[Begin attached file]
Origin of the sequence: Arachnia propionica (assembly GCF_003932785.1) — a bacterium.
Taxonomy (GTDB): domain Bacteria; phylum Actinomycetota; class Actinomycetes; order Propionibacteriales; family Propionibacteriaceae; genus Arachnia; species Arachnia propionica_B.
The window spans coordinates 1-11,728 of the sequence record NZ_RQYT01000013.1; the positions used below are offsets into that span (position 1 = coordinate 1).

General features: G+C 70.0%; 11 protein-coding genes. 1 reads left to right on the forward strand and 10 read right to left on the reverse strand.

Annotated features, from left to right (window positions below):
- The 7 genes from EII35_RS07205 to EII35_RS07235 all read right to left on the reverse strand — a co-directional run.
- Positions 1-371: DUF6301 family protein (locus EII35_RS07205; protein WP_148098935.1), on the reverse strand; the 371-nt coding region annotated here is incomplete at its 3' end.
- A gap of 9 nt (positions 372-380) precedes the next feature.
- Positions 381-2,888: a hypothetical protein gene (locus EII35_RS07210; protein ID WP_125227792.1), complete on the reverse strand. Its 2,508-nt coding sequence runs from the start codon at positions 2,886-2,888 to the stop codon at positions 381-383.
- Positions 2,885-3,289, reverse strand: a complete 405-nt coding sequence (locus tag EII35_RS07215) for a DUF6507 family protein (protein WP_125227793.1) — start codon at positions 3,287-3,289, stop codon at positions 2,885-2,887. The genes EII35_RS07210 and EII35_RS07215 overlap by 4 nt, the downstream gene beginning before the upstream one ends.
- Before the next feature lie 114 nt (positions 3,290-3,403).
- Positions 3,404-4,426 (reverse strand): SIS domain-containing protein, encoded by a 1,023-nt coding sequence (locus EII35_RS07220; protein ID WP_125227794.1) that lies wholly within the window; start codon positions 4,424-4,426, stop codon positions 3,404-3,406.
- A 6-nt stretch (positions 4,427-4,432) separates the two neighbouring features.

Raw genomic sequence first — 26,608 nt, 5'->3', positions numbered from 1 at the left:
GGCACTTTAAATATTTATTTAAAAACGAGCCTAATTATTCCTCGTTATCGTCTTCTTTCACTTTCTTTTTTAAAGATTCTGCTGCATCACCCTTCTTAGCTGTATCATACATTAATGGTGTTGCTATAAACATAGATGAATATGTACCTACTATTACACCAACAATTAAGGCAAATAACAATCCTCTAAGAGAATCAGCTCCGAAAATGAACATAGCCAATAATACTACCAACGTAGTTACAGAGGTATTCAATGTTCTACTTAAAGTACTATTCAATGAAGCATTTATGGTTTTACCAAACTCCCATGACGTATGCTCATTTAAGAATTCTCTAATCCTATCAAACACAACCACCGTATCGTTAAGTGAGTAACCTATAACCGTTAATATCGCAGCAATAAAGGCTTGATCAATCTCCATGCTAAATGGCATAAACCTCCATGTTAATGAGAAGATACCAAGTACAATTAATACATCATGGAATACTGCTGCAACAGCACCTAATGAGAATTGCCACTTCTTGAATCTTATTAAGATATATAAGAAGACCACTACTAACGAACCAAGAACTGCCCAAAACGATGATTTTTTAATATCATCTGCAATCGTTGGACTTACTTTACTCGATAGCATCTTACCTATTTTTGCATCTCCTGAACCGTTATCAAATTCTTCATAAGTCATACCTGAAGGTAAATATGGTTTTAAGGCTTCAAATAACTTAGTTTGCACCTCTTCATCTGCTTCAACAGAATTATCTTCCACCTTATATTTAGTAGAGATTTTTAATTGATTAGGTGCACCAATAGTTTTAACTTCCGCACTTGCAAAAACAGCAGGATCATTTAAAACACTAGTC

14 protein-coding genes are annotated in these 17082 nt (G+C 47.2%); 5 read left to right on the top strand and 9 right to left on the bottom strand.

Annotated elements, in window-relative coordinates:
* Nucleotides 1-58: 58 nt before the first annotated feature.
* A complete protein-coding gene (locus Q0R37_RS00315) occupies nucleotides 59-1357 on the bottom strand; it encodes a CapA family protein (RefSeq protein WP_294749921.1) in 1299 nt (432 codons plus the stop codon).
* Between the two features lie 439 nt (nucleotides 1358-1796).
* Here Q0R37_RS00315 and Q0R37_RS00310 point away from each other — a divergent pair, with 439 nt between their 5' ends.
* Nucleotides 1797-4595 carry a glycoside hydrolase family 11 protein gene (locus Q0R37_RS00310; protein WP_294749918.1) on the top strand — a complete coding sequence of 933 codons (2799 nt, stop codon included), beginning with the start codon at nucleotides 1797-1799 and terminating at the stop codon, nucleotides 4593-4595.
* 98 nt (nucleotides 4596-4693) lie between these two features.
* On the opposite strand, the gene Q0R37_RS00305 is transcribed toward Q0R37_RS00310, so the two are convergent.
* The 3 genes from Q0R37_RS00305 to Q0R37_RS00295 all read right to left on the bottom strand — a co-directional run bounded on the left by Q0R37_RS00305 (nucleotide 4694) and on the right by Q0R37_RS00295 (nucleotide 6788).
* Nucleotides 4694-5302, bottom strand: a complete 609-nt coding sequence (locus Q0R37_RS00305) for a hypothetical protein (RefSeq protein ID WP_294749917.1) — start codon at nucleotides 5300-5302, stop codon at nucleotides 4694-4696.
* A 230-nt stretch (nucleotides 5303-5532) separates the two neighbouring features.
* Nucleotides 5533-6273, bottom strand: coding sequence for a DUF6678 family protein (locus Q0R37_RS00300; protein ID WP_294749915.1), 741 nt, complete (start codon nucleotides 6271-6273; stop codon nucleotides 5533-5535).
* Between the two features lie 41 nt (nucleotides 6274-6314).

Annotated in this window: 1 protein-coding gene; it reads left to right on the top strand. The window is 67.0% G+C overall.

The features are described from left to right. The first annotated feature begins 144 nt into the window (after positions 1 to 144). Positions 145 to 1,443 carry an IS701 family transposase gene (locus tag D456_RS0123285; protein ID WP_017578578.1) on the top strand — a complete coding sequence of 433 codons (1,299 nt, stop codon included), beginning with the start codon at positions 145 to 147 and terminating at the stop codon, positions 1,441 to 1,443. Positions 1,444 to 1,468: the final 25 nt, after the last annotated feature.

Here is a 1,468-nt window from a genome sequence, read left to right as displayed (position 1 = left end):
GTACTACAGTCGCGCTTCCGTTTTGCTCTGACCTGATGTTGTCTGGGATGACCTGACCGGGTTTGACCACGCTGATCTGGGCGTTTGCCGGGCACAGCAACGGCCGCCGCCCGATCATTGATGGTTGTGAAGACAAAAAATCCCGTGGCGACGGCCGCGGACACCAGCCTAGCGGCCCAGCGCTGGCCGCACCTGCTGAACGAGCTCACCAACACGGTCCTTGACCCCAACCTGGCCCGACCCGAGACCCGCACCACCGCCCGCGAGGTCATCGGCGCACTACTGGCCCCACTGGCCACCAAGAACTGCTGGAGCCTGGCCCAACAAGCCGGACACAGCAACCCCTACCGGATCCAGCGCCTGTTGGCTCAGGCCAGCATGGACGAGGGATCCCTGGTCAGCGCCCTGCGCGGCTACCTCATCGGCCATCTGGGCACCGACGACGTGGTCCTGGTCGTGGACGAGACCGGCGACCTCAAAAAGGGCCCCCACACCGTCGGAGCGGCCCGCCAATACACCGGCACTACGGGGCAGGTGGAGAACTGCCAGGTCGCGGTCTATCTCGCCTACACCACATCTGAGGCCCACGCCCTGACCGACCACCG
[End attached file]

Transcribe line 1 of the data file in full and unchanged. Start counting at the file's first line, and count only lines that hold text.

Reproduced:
Origin of the sequence: Arachnia propionica (assembly GCF_003932785.1) — a bacterium.